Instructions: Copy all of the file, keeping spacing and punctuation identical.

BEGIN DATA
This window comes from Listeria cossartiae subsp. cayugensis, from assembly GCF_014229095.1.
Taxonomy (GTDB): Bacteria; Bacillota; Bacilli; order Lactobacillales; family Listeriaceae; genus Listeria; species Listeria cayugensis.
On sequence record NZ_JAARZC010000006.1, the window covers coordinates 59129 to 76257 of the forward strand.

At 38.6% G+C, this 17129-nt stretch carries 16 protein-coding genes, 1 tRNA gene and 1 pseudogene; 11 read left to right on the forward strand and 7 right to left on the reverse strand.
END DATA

This window comes from Listeria cossartiae subsp. cayugensis, from assembly GCF_014229095.1.
Taxonomy (GTDB): Bacteria; Bacillota; Bacilli; order Lactobacillales; family Listeriaceae; genus Listeria; species Listeria cayugensis.
On sequence record NZ_JAARZC010000006.1, the window covers coordinates 59129 to 76257 of the forward strand.

At 38.6% G+C, this 17129-nt stretch carries 16 protein-coding genes, 1 tRNA gene and 1 pseudogene; 11 read left to right on the forward strand and 7 right to left on the reverse strand.